From: Smyrna, Ga, 30080
Gentlemen, both were equally important. The Allies had control of the Atlantic, once the U-Boat menace had been put in check by late 1943.
The Pacific was another matter, another one entirely. The control of the seas was basically lost by the Japanese at Midway. It would be awhile before the US could fully take control of the Pacific, but Japan would never again dominate the ocean.
On the other hand, the United States had yet to really face the Japanese. The defeats at Wake Island, Guam, the Philippines, Singapore and the East Indies left a certain anxiety. Just how good was the Japanese soldier? Could he be beaten. Guadalcanal determined that he could, and resoundingly. Outnumbered and cut off, the 1st Marine Division and part of the 2nd took a stand and beat the Nips resoundingly.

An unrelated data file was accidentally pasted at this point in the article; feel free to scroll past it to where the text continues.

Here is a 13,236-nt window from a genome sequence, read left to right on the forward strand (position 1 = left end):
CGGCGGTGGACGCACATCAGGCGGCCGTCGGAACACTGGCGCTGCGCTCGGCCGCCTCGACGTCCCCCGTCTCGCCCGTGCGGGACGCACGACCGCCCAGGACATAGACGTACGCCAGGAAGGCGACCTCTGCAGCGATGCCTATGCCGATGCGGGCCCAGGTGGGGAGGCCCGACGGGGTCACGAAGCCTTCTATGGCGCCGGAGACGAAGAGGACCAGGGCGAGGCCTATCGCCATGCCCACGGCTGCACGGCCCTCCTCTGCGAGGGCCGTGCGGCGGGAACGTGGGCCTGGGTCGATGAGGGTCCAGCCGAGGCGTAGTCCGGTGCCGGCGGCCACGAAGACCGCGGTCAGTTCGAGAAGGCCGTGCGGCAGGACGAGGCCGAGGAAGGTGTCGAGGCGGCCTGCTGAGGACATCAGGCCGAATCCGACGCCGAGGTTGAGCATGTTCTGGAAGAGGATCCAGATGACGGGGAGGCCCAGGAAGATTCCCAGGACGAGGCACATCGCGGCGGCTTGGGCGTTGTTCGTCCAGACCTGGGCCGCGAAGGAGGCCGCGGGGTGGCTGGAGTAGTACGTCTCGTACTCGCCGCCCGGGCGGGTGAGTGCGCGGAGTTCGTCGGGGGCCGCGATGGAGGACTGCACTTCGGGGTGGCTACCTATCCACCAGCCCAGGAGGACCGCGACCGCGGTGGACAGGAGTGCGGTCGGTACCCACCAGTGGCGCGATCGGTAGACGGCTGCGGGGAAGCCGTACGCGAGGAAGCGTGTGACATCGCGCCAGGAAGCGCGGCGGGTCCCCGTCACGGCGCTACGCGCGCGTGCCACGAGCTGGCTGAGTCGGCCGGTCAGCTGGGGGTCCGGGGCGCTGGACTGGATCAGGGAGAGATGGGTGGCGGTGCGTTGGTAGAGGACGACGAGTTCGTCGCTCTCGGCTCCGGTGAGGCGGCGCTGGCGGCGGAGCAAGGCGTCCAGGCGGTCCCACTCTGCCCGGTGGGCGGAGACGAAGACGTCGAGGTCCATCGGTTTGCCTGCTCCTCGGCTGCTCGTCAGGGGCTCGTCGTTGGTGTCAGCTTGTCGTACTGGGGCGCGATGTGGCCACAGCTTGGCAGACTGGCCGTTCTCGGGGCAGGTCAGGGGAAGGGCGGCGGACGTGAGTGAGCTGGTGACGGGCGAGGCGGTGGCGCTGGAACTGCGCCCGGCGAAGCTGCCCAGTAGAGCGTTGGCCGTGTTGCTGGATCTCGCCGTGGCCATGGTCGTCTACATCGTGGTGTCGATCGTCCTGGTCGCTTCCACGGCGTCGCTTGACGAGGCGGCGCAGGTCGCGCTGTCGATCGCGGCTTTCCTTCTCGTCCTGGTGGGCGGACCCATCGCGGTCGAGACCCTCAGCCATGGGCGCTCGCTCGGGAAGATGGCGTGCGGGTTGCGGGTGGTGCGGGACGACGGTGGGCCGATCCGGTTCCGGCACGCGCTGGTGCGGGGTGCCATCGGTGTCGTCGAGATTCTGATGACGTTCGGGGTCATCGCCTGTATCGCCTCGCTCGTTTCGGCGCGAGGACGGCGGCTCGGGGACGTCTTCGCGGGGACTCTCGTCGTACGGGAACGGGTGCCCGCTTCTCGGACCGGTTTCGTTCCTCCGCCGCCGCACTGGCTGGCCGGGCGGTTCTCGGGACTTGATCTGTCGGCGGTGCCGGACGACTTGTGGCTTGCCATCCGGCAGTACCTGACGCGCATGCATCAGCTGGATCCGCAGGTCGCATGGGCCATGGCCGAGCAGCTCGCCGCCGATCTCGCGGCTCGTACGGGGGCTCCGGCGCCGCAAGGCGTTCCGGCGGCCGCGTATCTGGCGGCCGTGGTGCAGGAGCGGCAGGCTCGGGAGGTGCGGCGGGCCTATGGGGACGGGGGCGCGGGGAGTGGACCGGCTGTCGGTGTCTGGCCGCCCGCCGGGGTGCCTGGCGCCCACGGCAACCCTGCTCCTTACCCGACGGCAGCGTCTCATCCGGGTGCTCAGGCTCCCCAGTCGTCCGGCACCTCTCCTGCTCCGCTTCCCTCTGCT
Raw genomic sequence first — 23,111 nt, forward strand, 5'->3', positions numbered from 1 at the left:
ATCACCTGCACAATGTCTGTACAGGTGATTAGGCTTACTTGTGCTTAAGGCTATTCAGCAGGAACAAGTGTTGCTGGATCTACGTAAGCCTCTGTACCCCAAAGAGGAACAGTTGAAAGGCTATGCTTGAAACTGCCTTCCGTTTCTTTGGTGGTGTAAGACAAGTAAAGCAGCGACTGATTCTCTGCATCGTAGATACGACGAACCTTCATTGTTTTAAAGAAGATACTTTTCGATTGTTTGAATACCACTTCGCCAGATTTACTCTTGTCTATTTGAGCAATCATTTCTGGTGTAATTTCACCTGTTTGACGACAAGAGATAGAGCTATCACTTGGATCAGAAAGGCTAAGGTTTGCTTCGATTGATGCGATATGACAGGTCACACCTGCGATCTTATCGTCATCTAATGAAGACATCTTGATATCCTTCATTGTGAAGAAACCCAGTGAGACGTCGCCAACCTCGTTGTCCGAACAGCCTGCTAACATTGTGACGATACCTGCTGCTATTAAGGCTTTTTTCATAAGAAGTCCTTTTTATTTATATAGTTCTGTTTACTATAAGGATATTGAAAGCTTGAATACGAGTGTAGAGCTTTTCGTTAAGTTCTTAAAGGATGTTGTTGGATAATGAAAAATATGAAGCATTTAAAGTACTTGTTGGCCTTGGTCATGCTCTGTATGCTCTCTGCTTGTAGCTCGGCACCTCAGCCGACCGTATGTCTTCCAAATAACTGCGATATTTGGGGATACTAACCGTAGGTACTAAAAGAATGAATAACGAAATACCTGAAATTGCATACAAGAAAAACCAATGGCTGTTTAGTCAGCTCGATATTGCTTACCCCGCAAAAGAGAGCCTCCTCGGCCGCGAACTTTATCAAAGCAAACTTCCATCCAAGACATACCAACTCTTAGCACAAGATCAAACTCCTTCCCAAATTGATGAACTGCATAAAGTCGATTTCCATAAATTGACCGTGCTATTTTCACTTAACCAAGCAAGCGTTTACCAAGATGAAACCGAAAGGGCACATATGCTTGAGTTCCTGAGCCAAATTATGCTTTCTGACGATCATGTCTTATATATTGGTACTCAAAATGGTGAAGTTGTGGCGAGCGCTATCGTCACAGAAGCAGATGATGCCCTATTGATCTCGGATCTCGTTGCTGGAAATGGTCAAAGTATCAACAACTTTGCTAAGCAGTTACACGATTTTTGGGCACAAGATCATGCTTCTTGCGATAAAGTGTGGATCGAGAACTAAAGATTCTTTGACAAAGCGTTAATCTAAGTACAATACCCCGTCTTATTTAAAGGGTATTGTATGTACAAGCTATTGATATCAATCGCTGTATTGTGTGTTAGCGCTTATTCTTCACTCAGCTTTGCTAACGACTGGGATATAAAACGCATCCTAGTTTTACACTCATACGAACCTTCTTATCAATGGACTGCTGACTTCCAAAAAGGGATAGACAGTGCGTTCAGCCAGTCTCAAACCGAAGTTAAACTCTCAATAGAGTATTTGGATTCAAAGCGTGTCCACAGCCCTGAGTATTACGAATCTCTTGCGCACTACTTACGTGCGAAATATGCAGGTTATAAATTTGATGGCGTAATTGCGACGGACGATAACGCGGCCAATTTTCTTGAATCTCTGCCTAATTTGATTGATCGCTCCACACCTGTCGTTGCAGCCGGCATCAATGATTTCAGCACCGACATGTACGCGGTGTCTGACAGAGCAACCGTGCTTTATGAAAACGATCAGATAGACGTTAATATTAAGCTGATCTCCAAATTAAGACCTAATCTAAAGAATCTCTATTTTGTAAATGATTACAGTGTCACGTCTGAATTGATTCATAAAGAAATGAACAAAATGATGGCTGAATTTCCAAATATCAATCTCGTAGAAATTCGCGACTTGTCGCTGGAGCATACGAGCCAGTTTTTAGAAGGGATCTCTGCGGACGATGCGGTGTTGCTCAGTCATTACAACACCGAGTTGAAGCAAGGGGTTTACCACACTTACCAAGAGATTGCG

Thus both on the seas and on the ground and as soon would be proven, in the air, the Japanese could be beaten and would be. Not only by superior firepower, manufacturing capacity or greater strategy, but by cold hard fighting, steel to steel, flesh to flesh.
I would have to say that these two battles coming only months apart in 1942 changed the course of the war in the Pacific.
In Arduis Fidelis
Wild Bill Wilder
Independent Game Consultant